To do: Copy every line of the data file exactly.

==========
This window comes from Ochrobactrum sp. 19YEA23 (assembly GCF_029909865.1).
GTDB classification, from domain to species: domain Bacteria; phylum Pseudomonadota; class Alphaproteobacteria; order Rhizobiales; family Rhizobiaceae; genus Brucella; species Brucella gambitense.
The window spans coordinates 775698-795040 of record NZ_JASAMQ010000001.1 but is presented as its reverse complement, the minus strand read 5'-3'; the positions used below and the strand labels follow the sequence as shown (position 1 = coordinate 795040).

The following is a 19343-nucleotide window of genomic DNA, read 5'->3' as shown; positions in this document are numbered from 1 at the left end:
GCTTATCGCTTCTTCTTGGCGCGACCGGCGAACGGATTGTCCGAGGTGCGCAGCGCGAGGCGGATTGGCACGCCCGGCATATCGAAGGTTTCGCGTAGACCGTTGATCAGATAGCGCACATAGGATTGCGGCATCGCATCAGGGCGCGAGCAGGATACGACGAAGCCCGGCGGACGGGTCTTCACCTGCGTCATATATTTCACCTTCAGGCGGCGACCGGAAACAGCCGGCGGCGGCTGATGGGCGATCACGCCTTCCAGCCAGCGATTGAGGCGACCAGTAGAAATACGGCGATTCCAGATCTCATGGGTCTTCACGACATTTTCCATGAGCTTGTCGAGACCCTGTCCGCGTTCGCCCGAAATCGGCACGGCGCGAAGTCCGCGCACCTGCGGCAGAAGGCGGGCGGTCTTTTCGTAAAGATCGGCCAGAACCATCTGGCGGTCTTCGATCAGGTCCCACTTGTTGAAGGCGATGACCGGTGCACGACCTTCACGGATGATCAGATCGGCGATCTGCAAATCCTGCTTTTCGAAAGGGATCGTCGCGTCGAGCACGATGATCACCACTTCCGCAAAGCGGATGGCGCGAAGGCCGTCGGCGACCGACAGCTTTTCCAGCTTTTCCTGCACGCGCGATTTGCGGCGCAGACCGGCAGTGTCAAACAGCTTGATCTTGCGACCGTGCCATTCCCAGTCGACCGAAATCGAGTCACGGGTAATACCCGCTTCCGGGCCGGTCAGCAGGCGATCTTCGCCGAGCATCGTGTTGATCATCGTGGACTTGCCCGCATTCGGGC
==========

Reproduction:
This window comes from Ochrobactrum sp. 19YEA23 (assembly GCF_029909865.1).
GTDB classification, from domain to species: domain Bacteria; phylum Pseudomonadota; class Alphaproteobacteria; order Rhizobiales; family Rhizobiaceae; genus Brucella; species Brucella gambitense.
The window spans coordinates 775698-795040 of record NZ_JASAMQ010000001.1 but is presented as its reverse complement, the minus strand read 5'-3'; the positions used below and the strand labels follow the sequence as shown (position 1 = coordinate 795040).

The following is a 19343-nucleotide window of genomic DNA, read 5'->3' as shown; positions in this document are numbered from 1 at the left end:
GCTTATCGCTTCTTCTTGGCGCGACCGGCGAACGGATTGTCCGAGGTGCGCAGCGCGAGGCGGATTGGCACGCCCGGCATATCGAAGGTTTCGCGTAGACCGTTGATCAGATAGCGCACATAGGATTGCGGCATCGCATCAGGGCGCGAGCAGGATACGACGAAGCCCGGCGGACGGGTCTTCACCTGCGTCATATATTTCACCTTCAGGCGGCGACCGGAAACAGCCGGCGGCGGCTGATGGGCGATCACGCCTTCCAGCCAGCGATTGAGGCGACCAGTAGAAATACGGCGATTCCAGATCTCATGGGTCTTCACGACATTTTCCATGAGCTTGTCGAGACCCTGTCCGCGTTCGCCCGAAATCGGCACGGCGCGAAGTCCGCGCACCTGCGGCAGAAGGCGGGCGGTCTTTTCGTAAAGATCGGCCAGAACCATCTGGCGGTCTTCGATCAGGTCCCACTTGTTGAAGGCGATGACCGGTGCACGACCTTCACGGATGATCAGATCGGCGATCTGCAAATCCTGCTTTTCGAAAGGGATCGTCGCGTCGAGCACGATGATCACCACTTCCGCAAAGCGGATGGCGCGAAGGCCGTCGGCGACCGACAGCTTTTCCAGCTTTTCCTGCACGCGCGATTTGCGGCGCAGACCGGCAGTGTCAAACAGCTTGATCTTGCGACCGTGCCATTCCCAGTCGACCGAAATCGAGTCACGGGTAATACCCGCTTCCGGGCCGGTCAGCAGGCGATCTTCGCCGAGCATCGTGTTGATCATCGTGGACTTGCCCGCATTCGGGC